Traditionally many enterprise solutions have been out of the reach of SMEs due to their significant upfront capital investment. With the emergence of cloud computing this has brought these solutions within the reach of every business; whether it’s a small company using SaaS applications for mail, CRM and accounting, through to mid-size companies using IaaS to ease the cost of standing up new areas of business or even just evaluating something new while minimising the cost. Cloud is beginning to bring down the barriers to the entrepreneurial SME by mitigating the risk the business faces while adapting to changing markets.
What are the benefits for SMEs and how can the channel help to deliver on them?
SMEs need to consider how their business applications will run in the cloud. If they are using IaaS to transfer their traditional IT on to a cloud then how will the business interact cloud based IT infrastructure. For instance, is the SMEs Wide Area Network (WAN) capable of handling the traffic to the cloud and if not what is the best solution for their specific situation? On the other hand, if they’re migrating to a SaaS model then security becomes a bigger concern as the business is relinquishing some control to the SaaS supplier; data governance and jurisdiction remain the remit of the SME to choose a cloud provider who can deliver on Service Level Agreements (SLAs) required by the business.
The financial model is of equal importance to the technical considerations because the primary benefits of any cloud solution are the speed of acquisition, flexibility to adapt to changing requirements and the speed of execution (ramp up and ramp down). If the contract is too restrictive then the cloud proposition starts to lose its competitive edge over a capital investment. A good channel partner will not only deliver a technically sound solution but also one where the financial model meets the customer’s needs.
What do resellers need to know about cloud computing and SMEs if they are to provide the products and services best suited to customers?
Business partners operating in the cloud need to recognise the benefits of this new financial model and be able to articulate it to the customer with the same level of skill they currently do with technology. In addition, they need to decide how they’re going to start this journey from quietly driven solution providers to annuity focused service providers. A hybrid solution, for example, allows partners to deliver traditional solutions coupled with cloud services.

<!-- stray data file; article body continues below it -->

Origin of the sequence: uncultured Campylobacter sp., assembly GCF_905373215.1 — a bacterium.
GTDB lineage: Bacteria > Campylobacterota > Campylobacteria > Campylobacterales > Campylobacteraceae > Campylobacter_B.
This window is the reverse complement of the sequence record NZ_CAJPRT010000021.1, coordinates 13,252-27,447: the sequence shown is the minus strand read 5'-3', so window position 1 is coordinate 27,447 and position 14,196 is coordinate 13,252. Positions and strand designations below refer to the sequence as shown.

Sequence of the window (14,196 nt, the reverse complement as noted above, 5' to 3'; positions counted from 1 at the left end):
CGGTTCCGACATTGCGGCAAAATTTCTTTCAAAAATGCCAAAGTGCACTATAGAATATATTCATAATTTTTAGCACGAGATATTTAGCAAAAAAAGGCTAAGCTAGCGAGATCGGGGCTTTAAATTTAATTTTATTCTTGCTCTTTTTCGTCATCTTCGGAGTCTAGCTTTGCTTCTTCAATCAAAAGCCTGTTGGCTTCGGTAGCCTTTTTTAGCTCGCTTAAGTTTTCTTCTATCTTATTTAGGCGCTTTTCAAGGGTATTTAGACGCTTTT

What can they do to ensure they’re well placed to provide these cloud services?
First they need to decide they role they want to play, which is outlined in our blog on: Cloud Computing: Forget the hype, what are the roles the channel can play?
Some partners may have originally viewed ‘the cloud’ as a threat given the direct nature of early engagements. That has now changed with both suppliers and customers looking to the channel for help to guide them through their IT decisions. Advising customers on the right solution to address their business needs has been a role the channel is long familiar with. Cloud has not changed the importance of being a ‘trusted advisor’: understanding the business requirements and being able to articulate the IT solution which can address that need. The trusted advisor has a focus on business outcomes yet understands the technical input.
As a recap: channel partners will typically adopt one, or more, of the following roles:
||The Cloud Business Advisor assists customers understand the business benefits of Cloud computing and helps customers make the correct IT choices for the business need|
||Understands the customer’s business needs and builds complex solutions based on Cloud technology|
||Provides solutions and services based on Cloud technology and principles|
||Offers a variety of Cloud services to their customers from best in class vendors|
||Integrates cloud and non-cloud technology providing a bespoke business driven solution|